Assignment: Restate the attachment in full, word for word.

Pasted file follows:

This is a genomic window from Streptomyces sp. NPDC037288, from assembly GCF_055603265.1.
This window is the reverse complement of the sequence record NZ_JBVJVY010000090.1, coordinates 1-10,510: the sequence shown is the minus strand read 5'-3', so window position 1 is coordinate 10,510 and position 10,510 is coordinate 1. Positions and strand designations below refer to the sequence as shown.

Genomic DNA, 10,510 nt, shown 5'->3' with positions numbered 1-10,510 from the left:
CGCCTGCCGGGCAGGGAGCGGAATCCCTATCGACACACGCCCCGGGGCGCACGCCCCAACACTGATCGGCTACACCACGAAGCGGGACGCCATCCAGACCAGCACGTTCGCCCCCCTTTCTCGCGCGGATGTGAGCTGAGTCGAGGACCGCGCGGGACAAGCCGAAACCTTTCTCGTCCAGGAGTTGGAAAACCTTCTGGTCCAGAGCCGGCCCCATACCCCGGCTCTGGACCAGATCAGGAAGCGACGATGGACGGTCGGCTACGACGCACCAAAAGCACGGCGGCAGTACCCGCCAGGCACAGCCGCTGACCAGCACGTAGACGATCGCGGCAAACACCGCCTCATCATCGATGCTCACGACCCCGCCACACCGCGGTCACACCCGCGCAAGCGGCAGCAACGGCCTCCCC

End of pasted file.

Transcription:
This is a genomic window from Streptomyces sp. NPDC037288, from assembly GCF_055603265.1.
This window is the reverse complement of the sequence record NZ_JBVJVY010000090.1, coordinates 1-10,510: the sequence shown is the minus strand read 5'-3', so window position 1 is coordinate 10,510 and position 10,510 is coordinate 1. Positions and strand designations below refer to the sequence as shown.

Genomic DNA, 10,510 nt, shown 5'->3' with positions numbered 1-10,510 from the left:
CGCCTGCCGGGCAGGGAGCGGAATCCCTATCGACACACGCCCCGGGGCGCACGCCCCAACACTGATCGGCTACACCACGAAGCGGGACGCCATCCAGACCAGCACGTTCGCCCCCCTTTCTCGCGCGGATGTGAGCTGAGTCGAGGACCGCGCGGGACAAGCCGAAACCTTTCTCGTCCAGGAGTTGGAAAACCTTCTGGTCCAGAGCCGGCCCCATACCCCGGCTCTGGACCAGATCAGGAAGCGACGATGGACGGTCGGCTACGACGCACCAAAAGCACGGCGGCAGTACCCGCCAGGCACAGCCGCTGACCAGCACGTAGACGATCGCGGCAAACACCGCCTCATCATCGATGCTCACGACCCCGCCACACCGCGGTCACACCCGCGCAAGCGGCAGCAACGGCCTCCCC